I wasn’t happy the boy was left in the cab… he started acting up — jumping up and down demanding to drive. He fell off the seat and hit his head a fair whack on the door handle
I work as a tillage contractor and there was an incident recently that has got me very worried.
One of the farmers I work with has a 12-year-old boy who is mad about machinery. I have been working with them for a couple of years and the boy has been in the harvester cab a few times while his father was present, and there were no problems.
When I was working with them recently, the farmer was called away to deal with something and he left the boy with me. It wasn’t something I was very happy with, but I was given no choice.
As soon as the farmer left, the son started acting up — jumping up and down demanding to drive. He fell off the seat and hit his head a fair whack on the door handle.
I had to stop the machine and call the farmer. He took the boy away and I finished the job, and I haven’t heard from him since.
I sent a message asking if the boy was OK but have heard nothing back. I can’t sleep with the worry that I will be sued.
What is my exposure here?
The Health and Safety Authority have established a code of practice on preventing accidents to children and young persons in Agriculture.
Included in this is a prohibition on children under seven years old being allowed in the cab of a tractor or other farm machinery, even the passenger seat.
It also states that children aged between seven and 16 should not be allowed on tractors or trailers unless the cab is fitted with a properly designed and fitted passenger seat with a seatbelt.
The children must keep the seatbelt on, understanding that while they are in the cab, they are not to distract the driver and must follow strict rules, for example, not to touch controls.
The HSA also states that a child under 14 is not allowed to operate tractors or self-propelled machines.
So while the 12-year-old in your case is permitted to be in a cab, it must be in a cab that has a properly designed and fitted passenger seat and seatbelt.
As he was jumping up and down and fell off the seat, it is fair to assume he was not wearing a seatbelt.
You have not indicated whether there was an appropriate passenger seat and seatbelt in your tractor.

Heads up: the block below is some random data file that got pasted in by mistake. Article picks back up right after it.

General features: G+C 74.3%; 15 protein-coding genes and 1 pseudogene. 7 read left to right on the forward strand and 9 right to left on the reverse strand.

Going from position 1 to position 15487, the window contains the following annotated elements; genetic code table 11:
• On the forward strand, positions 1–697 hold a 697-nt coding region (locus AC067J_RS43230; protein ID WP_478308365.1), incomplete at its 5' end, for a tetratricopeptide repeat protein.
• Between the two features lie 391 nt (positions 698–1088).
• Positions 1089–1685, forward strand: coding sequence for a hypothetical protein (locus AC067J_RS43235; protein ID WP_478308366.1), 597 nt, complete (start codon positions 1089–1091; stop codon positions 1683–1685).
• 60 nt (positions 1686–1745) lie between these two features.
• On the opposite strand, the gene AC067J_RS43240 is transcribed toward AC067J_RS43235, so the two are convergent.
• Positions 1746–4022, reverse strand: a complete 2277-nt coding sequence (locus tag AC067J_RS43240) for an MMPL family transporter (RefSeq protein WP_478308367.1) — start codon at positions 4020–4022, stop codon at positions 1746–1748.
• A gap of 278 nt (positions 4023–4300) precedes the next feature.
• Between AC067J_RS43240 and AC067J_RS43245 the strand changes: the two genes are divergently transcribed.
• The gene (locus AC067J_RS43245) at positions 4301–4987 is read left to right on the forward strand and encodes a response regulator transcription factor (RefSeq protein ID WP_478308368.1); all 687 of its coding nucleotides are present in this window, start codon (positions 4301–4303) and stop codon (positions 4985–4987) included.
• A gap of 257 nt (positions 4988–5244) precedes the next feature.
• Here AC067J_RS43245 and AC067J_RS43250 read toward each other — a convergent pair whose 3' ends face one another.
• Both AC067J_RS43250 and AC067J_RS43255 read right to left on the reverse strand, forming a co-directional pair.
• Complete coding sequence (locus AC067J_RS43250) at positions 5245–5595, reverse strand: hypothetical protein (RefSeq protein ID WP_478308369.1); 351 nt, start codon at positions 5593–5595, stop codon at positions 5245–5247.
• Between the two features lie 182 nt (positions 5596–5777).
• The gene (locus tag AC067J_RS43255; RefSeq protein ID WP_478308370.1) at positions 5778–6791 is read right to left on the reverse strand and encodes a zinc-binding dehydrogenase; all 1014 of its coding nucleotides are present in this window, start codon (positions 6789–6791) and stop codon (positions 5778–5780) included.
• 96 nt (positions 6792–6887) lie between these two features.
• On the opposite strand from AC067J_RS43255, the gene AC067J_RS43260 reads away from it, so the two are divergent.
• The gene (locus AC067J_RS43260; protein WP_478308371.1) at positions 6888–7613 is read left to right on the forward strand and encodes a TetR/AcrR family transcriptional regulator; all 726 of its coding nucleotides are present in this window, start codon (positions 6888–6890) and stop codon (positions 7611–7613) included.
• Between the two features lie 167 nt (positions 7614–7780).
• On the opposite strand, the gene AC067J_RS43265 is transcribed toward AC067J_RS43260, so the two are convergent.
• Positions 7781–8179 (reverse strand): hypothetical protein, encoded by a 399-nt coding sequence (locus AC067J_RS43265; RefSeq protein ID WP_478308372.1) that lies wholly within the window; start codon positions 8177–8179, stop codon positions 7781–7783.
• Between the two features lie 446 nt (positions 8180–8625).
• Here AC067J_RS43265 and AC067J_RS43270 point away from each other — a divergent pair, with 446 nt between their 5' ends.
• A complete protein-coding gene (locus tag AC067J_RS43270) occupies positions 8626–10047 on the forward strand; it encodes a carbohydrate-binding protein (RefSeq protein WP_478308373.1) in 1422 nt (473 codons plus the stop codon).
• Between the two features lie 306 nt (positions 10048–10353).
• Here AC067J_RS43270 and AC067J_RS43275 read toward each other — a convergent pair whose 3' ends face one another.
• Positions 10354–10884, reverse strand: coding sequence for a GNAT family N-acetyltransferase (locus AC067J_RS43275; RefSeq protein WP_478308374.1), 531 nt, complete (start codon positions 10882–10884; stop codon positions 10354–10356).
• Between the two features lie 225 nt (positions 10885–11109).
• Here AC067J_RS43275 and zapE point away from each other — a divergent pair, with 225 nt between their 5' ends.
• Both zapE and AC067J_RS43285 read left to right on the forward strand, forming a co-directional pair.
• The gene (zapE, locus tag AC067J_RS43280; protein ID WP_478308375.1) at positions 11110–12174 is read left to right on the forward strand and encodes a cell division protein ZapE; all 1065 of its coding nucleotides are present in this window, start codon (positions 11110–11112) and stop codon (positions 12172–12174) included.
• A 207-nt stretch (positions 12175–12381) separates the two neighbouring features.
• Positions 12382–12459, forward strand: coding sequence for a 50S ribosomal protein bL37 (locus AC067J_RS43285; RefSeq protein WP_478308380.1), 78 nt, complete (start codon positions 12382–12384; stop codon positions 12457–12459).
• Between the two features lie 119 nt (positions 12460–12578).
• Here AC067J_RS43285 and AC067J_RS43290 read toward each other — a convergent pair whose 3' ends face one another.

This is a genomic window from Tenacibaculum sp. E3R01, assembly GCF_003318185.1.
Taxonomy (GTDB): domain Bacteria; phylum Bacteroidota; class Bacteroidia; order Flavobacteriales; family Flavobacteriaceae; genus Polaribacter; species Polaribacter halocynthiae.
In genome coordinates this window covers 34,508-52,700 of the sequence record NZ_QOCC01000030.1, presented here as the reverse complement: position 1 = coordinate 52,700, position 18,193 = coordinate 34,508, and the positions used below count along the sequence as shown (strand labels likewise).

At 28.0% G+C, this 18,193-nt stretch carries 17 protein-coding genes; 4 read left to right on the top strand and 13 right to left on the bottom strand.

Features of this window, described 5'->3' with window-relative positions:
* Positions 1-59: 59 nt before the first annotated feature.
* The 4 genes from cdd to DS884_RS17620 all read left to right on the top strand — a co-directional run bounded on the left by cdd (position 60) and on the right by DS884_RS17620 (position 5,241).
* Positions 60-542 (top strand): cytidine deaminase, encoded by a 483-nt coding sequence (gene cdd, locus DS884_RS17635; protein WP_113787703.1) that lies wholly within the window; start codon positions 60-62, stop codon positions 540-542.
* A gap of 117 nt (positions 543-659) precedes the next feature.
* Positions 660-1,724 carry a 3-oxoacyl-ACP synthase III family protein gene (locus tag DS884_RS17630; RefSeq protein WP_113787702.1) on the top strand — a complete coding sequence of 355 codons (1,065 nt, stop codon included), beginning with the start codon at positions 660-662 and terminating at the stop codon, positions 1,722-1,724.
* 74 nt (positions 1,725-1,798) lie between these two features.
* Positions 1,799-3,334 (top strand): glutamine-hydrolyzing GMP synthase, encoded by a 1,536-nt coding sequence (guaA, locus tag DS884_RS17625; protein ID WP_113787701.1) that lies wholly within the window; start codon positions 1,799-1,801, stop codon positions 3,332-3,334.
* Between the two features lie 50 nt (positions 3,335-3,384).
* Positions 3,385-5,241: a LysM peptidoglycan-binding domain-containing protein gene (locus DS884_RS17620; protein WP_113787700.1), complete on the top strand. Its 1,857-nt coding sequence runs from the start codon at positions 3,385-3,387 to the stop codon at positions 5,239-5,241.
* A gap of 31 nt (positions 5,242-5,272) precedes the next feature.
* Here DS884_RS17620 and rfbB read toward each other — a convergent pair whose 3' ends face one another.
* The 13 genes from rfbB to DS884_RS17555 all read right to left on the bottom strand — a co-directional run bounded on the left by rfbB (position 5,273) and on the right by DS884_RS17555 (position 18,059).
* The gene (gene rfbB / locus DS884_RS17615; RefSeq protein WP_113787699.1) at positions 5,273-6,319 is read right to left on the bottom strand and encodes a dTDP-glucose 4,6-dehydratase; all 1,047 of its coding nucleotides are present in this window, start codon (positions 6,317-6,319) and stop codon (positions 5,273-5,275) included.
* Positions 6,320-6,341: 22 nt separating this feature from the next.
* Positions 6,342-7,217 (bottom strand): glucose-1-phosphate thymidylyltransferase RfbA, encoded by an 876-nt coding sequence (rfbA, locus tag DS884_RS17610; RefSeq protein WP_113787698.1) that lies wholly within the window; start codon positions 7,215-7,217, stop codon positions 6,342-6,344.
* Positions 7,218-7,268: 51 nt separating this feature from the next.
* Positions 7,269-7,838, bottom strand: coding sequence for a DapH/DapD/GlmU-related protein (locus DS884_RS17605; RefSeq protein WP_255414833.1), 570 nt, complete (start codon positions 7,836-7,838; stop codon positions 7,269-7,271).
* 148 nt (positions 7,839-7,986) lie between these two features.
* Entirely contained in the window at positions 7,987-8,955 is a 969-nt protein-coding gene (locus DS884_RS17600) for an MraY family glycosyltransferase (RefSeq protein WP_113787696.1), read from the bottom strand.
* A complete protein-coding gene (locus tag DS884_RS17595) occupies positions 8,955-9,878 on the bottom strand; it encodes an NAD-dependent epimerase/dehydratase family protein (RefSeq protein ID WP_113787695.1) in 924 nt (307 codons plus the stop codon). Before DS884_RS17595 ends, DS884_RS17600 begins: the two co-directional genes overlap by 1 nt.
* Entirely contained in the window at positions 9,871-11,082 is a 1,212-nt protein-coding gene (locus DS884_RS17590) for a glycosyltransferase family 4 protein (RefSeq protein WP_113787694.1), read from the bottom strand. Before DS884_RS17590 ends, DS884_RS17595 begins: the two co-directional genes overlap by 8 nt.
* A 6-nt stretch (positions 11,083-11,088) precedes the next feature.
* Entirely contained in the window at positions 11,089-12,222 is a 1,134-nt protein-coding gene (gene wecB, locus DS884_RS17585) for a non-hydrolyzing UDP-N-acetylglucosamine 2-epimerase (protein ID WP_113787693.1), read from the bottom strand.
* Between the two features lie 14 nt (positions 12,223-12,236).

Also, you have not outlined the particular injuries the boy sustained from hitting his head.
Given the code of practice, you were correct not to allow the 12-year-old boy to drive the tractor.
You say that you were given no choice when the farmer left the boy with you but unfortunately, I disagree — it was your tractor, you are the contractor and therefore it is your decision whether a child remains in the tractor with you.
You had a duty of care to the child when he was left with you, and it was also your duty to adhere to health and safety guidelines.
In any claim for compensation, the courts will look to see whether the person being sued had a duty of care to the injured party, whether they breached that duty of care and if that breach caused the injury.
Courts would also look to see whether the injured party contributed in some way, through their actions/inaction, to their own injury. In this case, a court may look to see whether contributory negligence on the part of the injured child applies.
If you have not informed your insurance company about the incident, you should immediately do so to make sure you will be covered if a claim is made against you.
Deirdre Flynn is from a farming background and practises as a solicitor in Tralee, Co Kerry
The information in this article is intended as a general guide only. While every care is taken to ensure accuracy of information provided, Deirdre Flynn does not accept responsibility for errors or omissions howsoever arising. You should seek legal advice in relation to your particular circumstances at the earliest possible time.